ISLAMABAD - Gunmen stormed Pakistan's main court complex in Islamabad on Monday, cutting down fleeing lawyers before blowing themselves up in a rampage that killed 11 people. It was the worst terror attack in years in the capital, which has largely been spared the violence raging in many parts of the country.
The bloodshed undermined the government's efforts to negotiate a peace deal with the main militant group, the Pakistani Taliban, just days after the organization announced a one-month cease-fire for the talks.
The Pakistani Taliban denied responsibility for the attack. But the violence underscored the difficulty of negotiations when numerous militant groups are operating in Pakistan. And it raised questions of whether the Taliban can control some of their factions that may oppose talks.
A Pakistani woman comforts a woman grieving outside a hospital's morgue, where the bodies of victims of a twin suicide bombing are, in Islamabad, Pakistan, Monday, 2014. Two suicide bombers blew themselves up at a court complex in the Pakistani capital on Monday, killing nearly a dozen and wounding scores in a rare terror attack in the heart of Islamabad, officials said.
The attack stunned the capital, a normally quiet city of wide, tree-lined boulevards that is home to diplomats, generals, aid workers and government officials. It was the deadliest attack in Islamabad since a 2008 truck bombing at the Marriott Hotel killed 54 people.
In an assault that lasted roughly 20 minutes, gunmen swarmed through the narrow alleys between the complex's buildings, hurling grenades and firing automatic weapons wildly, witnesses said. Gunmen broke through a door to one judge's chambers and shot him to death, while other victims were mowed down in the cafeteria.
One lawyer, Momin Ali, described it as a scene from hell, with attorneys and judges fleeing for their lives amid explosions and gunfire.
"My colleague was shot, and there was no one to help him. When I reached him, he was bleeding and crying for help," he said.
In the confusion afterward, it was unclear how many attackers were involved and whether any escaped.
At least two were suicide bombers who rushed in, threw hand grenades and started shooting, then detonated the explosives on their bodies, said Islamabad Police Chief Sikander Hayat. One blew himself up outside the office of the lawyers' union president, the other outside a judge's office, he said.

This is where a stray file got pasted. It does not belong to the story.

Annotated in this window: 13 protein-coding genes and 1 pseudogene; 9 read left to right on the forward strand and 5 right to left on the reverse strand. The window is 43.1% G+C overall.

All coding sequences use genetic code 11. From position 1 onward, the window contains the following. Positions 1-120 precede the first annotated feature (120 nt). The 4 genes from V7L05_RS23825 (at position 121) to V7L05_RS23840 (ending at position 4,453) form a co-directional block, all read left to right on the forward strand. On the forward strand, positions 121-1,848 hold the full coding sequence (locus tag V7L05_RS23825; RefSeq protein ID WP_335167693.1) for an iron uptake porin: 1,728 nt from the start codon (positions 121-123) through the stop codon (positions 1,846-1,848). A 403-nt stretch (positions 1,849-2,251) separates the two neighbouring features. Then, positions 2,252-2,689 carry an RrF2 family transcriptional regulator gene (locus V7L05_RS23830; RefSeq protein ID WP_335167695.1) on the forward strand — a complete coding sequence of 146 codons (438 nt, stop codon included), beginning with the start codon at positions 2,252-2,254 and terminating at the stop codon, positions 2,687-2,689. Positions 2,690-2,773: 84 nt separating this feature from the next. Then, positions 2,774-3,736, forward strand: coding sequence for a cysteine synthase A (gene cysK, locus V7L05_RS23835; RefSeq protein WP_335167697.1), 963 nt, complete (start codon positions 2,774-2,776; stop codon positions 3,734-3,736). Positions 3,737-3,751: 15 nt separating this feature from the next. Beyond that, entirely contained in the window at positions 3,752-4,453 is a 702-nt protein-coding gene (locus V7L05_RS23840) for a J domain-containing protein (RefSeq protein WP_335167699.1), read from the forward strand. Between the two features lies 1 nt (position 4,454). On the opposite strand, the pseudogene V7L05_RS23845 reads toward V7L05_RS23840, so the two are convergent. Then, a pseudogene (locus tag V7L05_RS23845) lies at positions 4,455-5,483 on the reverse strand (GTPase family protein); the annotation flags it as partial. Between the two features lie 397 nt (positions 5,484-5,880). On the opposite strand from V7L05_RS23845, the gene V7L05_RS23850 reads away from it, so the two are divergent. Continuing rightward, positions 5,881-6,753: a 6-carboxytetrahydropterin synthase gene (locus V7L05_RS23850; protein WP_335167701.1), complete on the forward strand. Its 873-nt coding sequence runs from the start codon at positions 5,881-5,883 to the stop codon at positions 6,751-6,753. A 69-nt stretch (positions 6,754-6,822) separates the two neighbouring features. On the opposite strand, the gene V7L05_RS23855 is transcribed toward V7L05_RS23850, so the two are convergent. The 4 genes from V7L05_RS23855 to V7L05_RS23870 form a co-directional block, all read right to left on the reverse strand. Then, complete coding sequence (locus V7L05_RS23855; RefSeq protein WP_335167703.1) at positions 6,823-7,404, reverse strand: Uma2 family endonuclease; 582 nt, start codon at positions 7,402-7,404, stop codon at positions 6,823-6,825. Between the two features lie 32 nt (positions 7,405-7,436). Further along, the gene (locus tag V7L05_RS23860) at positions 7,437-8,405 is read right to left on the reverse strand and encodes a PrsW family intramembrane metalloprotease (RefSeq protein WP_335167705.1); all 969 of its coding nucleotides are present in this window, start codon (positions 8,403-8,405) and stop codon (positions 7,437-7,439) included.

Lawyer Murad Ali said he saw several attackers brandishing automatic weapons head toward a courtroom and shoot a female lawyer. Ali's hands were splattered with blood from helping remove four of the dead.
Another lawyer, Sardar Gul Nawaz, said the attackers had short beards and wore shalwar kameez, a traditional Pakistani outfit of baggy pants and a long tunic.
Police Inspector Khalid Mahmood Awan said the two suicide bombers were the only attackers. Awan, chief of the Margala police station near the court complex, said that the two carried out their shooting rampage, then, after an exchange of fire with police, blew themselves up.
Police searched the compound afterward and found no other gunmen. But others put the number higher.
One intelligence official, after examining the scene, said the attackers operated in three groups of four each. When the job was done, the survivors escaped in three waiting vehicles, he said. He spoke on condition of anonymity because he was not authorized to talk to the media.
Police official Jamil Hashmi put the number of attackers at six to eight, and numerous witnesses spoke of seeing more than two.
The dead included one judge, three lawyers and a policeman, said Dr. Ayesha Essani, spokeswoman for the hospital where the dead and wounded were taken. She said 29 people were wounded.
A little-known group identifying itself as Ahrar-ul-Hind claimed responsibility in a telephone call to an Associated Press reporter. A spokesman for the group, Assad Mansour, said it was not part of the Pakistani Taliban, nor bound by their cease-fire. There was no way to independently verify their claim.
After the assault, body parts and blood were mingled with shattered glass on the ground in the compound, which is a warren of judges' chambers, lawyers' offices and restaurants and businesses catering to the legal community.
On any given day, the walkways around the offices are bustling with clerks and clients, prisoners being led around in chains and families of suspects waiting for their loved ones to appear in court.
Islamabad has in recent years been spared the bombings and shootings prevalent in other parts of Pakistan, such as Peshawar, near the tribal areas, or the port city of Karachi.
The attack is likely to severely test the government's desire to pursue peace talks. The process has proceeded in fits and starts but seemed to get a boost on Saturday, when the Pakistani Taliban announced a one-month cease-fire after the military pounded their hideouts with airstrikes.
A spokesman for the Tehrik-e-Taliban, as the Pakistani Taliban is formally called, said in a telephone call to an AP reporter that the group was not involved in Monday's assault and restated his group's commitment to the cease-fire.
Interior Ministry Chaudhry Nisar Ali Khan, speaking in Parliament after the attack, said it wasn't enough for the militants to disassociate themselves from the attack. They must condemn it as well, he said, while vowing to bring the culprits to justice.
Analysts said that while some in the Pakistani Taliban may want to negotiate a peace deal, other factions or militant groups may not.
Mansur Mahsud of the Islamabad-based FATA Research Centre, which studies the tribal areas where these militant groups are based, said the government will probably respond with more airstrikes.
"The government has made it very clear that they will tolerate no attacks and if the attacks are carried out, then they will retaliate in the same manner," he said.